In New Jersey v T.L.O. (469 US 325 [1985]),*fn1 the United States Supreme Court concluded that the Fourth Amendment does indeed apply to searches of students by school authorities (id. at 333-337). After reaching that conclusion, the Court then observed that whether a search is "reasonable" under the Fourth Amendment "depends on the context within which the search takes place". The standard to be applied "requires 'balancing the need to search against the invasion which the search entails'" (id. at 337 [citation omitted]). This, in turn, requires the balancing of "the individual's legitimate expectations of privacy and personal security" with "the government's need for effective methods to deal with breaches of public order" (id.). The Court then crafted the following rule:

"the legality of a search of a student should depend simply on the reasonableness, under all the circumstances, of the search. Determining the reasonableness of any search involves a two-fold inquiry: first, one must consider 'whether the . . . action was justified at its inception,' (Terry v Ohio, 392 US at 20); second, one must determine whether the search as actually conducted 'was reasonably related in scope to the circumstances which justified the interference in the first place' (Terry, 392 US at 20). Under ordinary circumstances, a search of a student by a teacher or school official will be 'justified at its inception' when there are reasonable grounds for suspecting that the search will turn up evidence that the student has violated or is violating either the law or the rules of the school. Such a search will be permissible in scope when the measures adopted are reasonably related to the objectives of the search and not excessively intrusive in light of the age and the sex of the student and the nature of the infraction" (T.L.O., 469 US at 341-342 [emphasis supplied]).

Significantly, the Court declined to address whether individualized suspicion was an essential element of the reasonableness standard relative to school searches, and observed that, with regard to other scenarios, it had held that although "some quantum of individualized suspicion is usually a prerequisite to a constitutional search or seizure, . . . the Fourth Amendment imposes no irreducible requirement of such suspicion" (id. at 342 fn. 8 [citations omitted]). That fact was not lost on this Court in Matter of Gregory M. (82 NY2d 588 [1993]),*fn2 where this Court stated that "[t]here may be circumstances in which, because the privacy interests involved in the case are minimal and are overborne by the governmental interests in jeopardy if a higher standard were enforced, a search may be reasonable despite the absence of [individualized] suspicion" (id. at 593).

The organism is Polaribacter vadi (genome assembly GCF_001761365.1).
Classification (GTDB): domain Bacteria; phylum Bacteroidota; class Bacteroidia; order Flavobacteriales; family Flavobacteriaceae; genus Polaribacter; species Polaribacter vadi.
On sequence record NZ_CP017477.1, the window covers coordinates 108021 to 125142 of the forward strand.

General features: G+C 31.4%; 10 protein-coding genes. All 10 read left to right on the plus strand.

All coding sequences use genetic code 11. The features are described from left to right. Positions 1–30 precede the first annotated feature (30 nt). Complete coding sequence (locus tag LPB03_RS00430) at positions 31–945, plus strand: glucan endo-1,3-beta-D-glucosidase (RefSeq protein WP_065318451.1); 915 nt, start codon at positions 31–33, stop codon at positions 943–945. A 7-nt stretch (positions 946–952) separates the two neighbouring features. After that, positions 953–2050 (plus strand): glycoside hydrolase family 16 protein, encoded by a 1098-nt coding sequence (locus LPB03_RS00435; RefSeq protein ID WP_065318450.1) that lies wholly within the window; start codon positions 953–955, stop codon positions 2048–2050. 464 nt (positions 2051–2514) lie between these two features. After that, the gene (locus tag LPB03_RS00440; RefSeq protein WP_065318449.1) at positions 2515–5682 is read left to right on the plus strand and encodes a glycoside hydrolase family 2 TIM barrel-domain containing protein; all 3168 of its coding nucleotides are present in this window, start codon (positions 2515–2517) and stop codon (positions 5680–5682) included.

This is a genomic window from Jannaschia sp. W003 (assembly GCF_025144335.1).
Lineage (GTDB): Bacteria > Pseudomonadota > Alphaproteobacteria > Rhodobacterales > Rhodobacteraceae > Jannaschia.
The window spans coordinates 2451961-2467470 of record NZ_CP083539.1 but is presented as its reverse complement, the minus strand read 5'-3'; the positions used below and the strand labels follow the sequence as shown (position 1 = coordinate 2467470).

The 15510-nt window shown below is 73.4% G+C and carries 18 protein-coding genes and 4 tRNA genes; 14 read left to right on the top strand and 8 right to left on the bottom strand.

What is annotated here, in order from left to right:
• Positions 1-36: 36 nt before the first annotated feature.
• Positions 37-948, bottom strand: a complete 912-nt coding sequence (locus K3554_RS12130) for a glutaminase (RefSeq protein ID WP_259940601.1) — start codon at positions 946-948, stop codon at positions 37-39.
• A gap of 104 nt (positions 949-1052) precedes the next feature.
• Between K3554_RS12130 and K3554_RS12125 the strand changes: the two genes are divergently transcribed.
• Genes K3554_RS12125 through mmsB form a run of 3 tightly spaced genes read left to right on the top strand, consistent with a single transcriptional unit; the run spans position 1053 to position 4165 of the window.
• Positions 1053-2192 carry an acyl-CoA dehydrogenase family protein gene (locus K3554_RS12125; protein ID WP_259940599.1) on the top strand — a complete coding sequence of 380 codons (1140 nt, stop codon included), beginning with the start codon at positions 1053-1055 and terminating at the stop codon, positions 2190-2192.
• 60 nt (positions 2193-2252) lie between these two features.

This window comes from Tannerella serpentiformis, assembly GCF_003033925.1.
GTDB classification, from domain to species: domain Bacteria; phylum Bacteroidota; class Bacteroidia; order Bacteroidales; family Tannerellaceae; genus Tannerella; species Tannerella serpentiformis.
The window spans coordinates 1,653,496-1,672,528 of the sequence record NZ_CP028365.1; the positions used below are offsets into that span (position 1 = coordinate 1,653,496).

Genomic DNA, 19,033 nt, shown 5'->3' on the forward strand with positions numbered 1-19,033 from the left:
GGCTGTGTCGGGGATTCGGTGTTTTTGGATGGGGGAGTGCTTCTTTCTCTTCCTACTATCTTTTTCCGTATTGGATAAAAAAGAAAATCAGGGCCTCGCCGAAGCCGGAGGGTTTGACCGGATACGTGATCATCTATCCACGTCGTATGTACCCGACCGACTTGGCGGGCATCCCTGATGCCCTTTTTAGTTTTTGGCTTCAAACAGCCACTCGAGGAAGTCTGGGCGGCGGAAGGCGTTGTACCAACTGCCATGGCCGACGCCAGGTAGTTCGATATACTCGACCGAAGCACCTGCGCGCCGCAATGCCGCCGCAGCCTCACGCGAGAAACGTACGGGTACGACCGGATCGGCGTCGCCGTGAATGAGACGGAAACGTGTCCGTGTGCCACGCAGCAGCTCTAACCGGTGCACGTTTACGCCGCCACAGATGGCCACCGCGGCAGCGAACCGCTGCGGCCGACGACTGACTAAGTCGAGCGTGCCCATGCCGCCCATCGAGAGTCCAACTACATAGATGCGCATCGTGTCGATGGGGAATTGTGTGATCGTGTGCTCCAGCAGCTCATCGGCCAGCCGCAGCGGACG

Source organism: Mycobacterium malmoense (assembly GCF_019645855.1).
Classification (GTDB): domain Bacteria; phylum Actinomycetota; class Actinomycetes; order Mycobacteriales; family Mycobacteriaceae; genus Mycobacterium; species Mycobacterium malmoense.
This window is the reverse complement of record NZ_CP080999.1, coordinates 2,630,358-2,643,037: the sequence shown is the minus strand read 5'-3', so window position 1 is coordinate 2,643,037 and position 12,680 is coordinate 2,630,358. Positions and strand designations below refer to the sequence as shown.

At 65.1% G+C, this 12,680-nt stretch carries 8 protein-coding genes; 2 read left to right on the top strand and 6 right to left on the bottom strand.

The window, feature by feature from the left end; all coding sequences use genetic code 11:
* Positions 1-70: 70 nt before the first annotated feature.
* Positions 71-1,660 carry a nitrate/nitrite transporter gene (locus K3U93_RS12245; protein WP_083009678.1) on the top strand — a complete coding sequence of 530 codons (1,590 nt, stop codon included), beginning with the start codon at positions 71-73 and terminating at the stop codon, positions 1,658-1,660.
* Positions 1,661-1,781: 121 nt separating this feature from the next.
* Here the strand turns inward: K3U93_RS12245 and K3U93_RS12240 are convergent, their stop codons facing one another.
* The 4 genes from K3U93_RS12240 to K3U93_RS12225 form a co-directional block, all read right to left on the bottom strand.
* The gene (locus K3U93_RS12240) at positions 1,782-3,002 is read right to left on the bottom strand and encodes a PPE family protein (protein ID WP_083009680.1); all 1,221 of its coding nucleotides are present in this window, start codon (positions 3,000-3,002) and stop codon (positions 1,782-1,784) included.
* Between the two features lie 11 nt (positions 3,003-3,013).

To be sure, there are circumstances where the conduct of the school officials can be deemed overly intrusive (see Beard v Whitmore Lake Sch. Dist., 402 F3d 598 [6th Cir 2005] [strip search of male and female students to recover money stolen from a locker overly intrusive and violative of Fourth Amendment]; Thomas v Roberts, 323 F3d 950 [11th Cir 2003] [mass strip search of students to recover stolen money unreasonable]). However, such was not the case here. School officials had a legitimate interest in ending the disruption of the classroom and the students privacy rights were not so invaded by the request that they empty their pockets that respondent's knife should have been suppressed. There is something to be said for affording school administrators some leeway in ensuring that school order is maintained for the benefit of the non-disruptive students.

As a result, in my view, Family Court properly denied respondent's motion for a suppression hearing, and therefore I would affirm the order of the Appellate Division.

Order reversed, without costs, and matter remitted to Family Court, Bronx County, for further proceedings in accordance with the memorandum herein. Judges Ciparick, Graffeo, Read, Smith and Jones concur. Judge Pigott dissents and votes to affirm in an opinion. Chief Judge Lippman took no part.